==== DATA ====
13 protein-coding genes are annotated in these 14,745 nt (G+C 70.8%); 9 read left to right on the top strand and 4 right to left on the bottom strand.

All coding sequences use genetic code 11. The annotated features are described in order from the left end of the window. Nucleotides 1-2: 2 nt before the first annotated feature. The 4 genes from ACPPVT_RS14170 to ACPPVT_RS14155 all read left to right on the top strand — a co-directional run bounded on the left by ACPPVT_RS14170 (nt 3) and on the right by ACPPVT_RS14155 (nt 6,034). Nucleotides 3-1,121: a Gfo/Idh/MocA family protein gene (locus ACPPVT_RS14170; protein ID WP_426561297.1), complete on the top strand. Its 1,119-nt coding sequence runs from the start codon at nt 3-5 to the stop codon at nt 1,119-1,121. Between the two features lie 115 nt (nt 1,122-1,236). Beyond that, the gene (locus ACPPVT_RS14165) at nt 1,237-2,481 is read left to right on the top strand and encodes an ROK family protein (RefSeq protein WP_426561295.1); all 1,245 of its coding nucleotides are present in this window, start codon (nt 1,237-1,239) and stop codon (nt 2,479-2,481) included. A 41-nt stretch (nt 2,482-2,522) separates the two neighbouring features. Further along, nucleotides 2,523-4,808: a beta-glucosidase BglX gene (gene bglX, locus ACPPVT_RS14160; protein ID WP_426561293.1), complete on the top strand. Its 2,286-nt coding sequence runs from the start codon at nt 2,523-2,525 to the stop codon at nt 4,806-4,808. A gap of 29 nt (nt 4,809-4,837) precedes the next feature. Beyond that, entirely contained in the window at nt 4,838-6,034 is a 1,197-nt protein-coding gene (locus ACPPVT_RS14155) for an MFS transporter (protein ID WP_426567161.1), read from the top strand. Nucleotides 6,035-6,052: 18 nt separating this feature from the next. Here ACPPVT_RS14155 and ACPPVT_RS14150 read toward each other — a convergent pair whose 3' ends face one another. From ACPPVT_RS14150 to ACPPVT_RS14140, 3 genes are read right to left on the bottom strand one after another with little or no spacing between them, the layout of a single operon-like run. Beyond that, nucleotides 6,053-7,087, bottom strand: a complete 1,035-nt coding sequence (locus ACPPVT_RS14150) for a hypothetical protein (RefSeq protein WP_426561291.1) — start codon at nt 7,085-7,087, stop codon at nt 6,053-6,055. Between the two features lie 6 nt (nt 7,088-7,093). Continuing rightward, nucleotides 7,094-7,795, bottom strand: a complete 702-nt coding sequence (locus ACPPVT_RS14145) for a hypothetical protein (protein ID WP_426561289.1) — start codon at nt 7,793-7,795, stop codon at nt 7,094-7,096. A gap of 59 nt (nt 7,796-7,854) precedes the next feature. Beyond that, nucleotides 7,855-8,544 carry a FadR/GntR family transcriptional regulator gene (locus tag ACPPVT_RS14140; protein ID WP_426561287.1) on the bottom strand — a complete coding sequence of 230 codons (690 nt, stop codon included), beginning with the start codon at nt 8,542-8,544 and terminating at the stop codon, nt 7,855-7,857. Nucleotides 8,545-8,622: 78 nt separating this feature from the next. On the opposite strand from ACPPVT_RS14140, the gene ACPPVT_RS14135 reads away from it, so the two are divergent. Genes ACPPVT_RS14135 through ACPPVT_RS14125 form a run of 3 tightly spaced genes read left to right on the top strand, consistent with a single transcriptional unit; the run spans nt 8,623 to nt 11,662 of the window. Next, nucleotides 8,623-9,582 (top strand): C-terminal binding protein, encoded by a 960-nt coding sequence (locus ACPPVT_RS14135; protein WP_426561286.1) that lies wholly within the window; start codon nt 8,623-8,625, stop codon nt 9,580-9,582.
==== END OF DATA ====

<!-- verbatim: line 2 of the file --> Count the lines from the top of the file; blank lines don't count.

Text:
All coding sequences use genetic code 11. The annotated features are described in order from the left end of the window. Nucleotides 1-2: 2 nt before the first annotated feature. The 4 genes from ACPPVT_RS14170 to ACPPVT_RS14155 all read left to right on the top strand — a co-directional run bounded on the left by ACPPVT_RS14170 (nt 3) and on the right by ACPPVT_RS14155 (nt 6,034). Nucleotides 3-1,121: a Gfo/Idh/MocA family protein gene (locus ACPPVT_RS14170; protein ID WP_426561297.1), complete on the top strand. Its 1,119-nt coding sequence runs from the start codon at nt 3-5 to the stop codon at nt 1,119-1,121. Between the two features lie 115 nt (nt 1,122-1,236). Beyond that, the gene (locus ACPPVT_RS14165) at nt 1,237-2,481 is read left to right on the top strand and encodes an ROK family protein (RefSeq protein WP_426561295.1); all 1,245 of its coding nucleotides are present in this window, start codon (nt 1,237-1,239) and stop codon (nt 2,479-2,481) included. A 41-nt stretch (nt 2,482-2,522) separates the two neighbouring features. Further along, nucleotides 2,523-4,808: a beta-glucosidase BglX gene (gene bglX, locus ACPPVT_RS14160; protein ID WP_426561293.1), complete on the top strand. Its 2,286-nt coding sequence runs from the start codon at nt 2,523-2,525 to the stop codon at nt 4,806-4,808. A gap of 29 nt (nt 4,809-4,837) precedes the next feature. Beyond that, entirely contained in the window at nt 4,838-6,034 is a 1,197-nt protein-coding gene (locus ACPPVT_RS14155) for an MFS transporter (protein ID WP_426567161.1), read from the top strand. Nucleotides 6,035-6,052: 18 nt separating this feature from the next. Here ACPPVT_RS14155 and ACPPVT_RS14150 read toward each other — a convergent pair whose 3' ends face one another. From ACPPVT_RS14150 to ACPPVT_RS14140, 3 genes are read right to left on the bottom strand one after another with little or no spacing between them, the layout of a single operon-like run. Beyond that, nucleotides 6,053-7,087, bottom strand: a complete 1,035-nt coding sequence (locus ACPPVT_RS14150) for a hypothetical protein (RefSeq protein WP_426561291.1) — start codon at nt 7,085-7,087, stop codon at nt 6,053-6,055. Between the two features lie 6 nt (nt 7,088-7,093). Continuing rightward, nucleotides 7,094-7,795, bottom strand: a complete 702-nt coding sequence (locus ACPPVT_RS14145) for a hypothetical protein (protein ID WP_426561289.1) — start codon at nt 7,793-7,795, stop codon at nt 7,094-7,096. A gap of 59 nt (nt 7,796-7,854) precedes the next feature. Beyond that, nucleotides 7,855-8,544 carry a FadR/GntR family transcriptional regulator gene (locus tag ACPPVT_RS14140; protein ID WP_426561287.1) on the bottom strand — a complete coding sequence of 230 codons (690 nt, stop codon included), beginning with the start codon at nt 8,542-8,544 and terminating at the stop codon, nt 7,855-7,857. Nucleotides 8,545-8,622: 78 nt separating this feature from the next. On the opposite strand from ACPPVT_RS14140, the gene ACPPVT_RS14135 reads away from it, so the two are divergent. Genes ACPPVT_RS14135 through ACPPVT_RS14125 form a run of 3 tightly spaced genes read left to right on the top strand, consistent with a single transcriptional unit; the run spans nt 8,623 to nt 11,662 of the window. Next, nucleotides 8,623-9,582 (top strand): C-terminal binding protein, encoded by a 960-nt coding sequence (locus ACPPVT_RS14135; protein WP_426561286.1) that lies wholly within the window; start codon nt 8,623-8,625, stop codon nt 9,580-9,582.